What the pandemic taught me – Shuri Oshiro ’22

Every weekday at around 11:20 pm, as my family goes to bed I sit at my desk, turn on my computer, and click on the blue zoom icon to attend my first class of the day. To get through my late-night classes, I nibble whatever sugary snacks that are available in the kitchen, ignoring my mom’s words telling me “this is why you don’t stop getting pimples.” Sometimes, my father who is a surgeon comes home at 3 am after his late-night operation, and as we see each other exhausted faces, we exchange a pitying look.

This has been my routine in the past months.  Set aside having to sit through lectures in the late hours, remote learning has made it particularly challenging for me to stay in touch with my professors, classmates, and friends, whom I have not met in almost a year.

Nevertheless, as one might say there is always light in the darkness, being home has also allowed me to rebuild my connection with my family that was somewhat lost in the past years that I had been away. Now, everyday as my parents come home from a long day of work, my brother and I greet them and say the word Japanese people say whenever someone comes home: “おかえり (Okaeri)”. It breaks my heart to imagine that for the past years that their children have been absent, my parents came home just to be greeted by a dark and empty room, without anyone there to tell them “Okaeri”. It stings even more to think about how oblivious I was to this sense of emptiness my family have had to face. 

Surprisingly, being at home has also strengthened the emotional connection that I feel for my friends who are on the other sides of the world. Each time I visit my favorite places on the island, whether that is a place to eat out, a driving spot, or a beach, I fantasize about bringing my overseas friends there when they come visit. Wherever I go I cannot help but imagine being there with them, thinking about the conversations we could be having and the silly jokes I know they would come up with. Sometimes I can even predict the exact reactions my friends would make, that it almost feels as though they are actually with me. And these are the moments that remind me of how big of a space in my mind my friends take up, despite so much physical distance between us. The pandemic, which initially seemed to separate people from one another, has taught me a lesson that once you are able to embrace the memories and emotional connections you share with others, distance only serves to make relationships even fonder.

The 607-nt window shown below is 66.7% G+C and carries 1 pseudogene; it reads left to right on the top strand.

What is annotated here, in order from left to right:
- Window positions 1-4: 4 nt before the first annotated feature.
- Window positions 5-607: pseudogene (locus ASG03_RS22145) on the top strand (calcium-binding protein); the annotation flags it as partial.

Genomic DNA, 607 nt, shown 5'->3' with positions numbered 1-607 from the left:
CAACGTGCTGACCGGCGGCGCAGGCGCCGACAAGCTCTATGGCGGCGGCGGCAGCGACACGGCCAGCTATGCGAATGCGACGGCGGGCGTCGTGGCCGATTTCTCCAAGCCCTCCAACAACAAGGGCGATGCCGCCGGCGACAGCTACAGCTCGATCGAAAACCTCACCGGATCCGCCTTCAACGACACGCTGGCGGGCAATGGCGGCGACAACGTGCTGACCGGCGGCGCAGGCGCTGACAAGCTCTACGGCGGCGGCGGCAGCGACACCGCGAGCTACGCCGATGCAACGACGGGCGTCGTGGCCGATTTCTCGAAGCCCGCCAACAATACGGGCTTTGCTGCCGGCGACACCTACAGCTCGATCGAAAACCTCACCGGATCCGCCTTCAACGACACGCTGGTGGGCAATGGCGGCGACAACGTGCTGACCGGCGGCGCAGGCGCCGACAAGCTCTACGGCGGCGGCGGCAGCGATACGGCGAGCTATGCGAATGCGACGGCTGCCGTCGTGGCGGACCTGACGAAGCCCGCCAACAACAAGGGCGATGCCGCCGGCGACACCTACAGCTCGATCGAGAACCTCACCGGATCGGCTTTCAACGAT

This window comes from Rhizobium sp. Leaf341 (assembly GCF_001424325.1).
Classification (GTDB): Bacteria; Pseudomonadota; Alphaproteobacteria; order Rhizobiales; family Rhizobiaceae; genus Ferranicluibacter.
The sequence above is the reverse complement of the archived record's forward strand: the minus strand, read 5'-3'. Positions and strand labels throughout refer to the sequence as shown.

P.S. Another thing I had missed and am now privileged to have near me is the ocean; living in a small island, there is not a single day without appreciating it!


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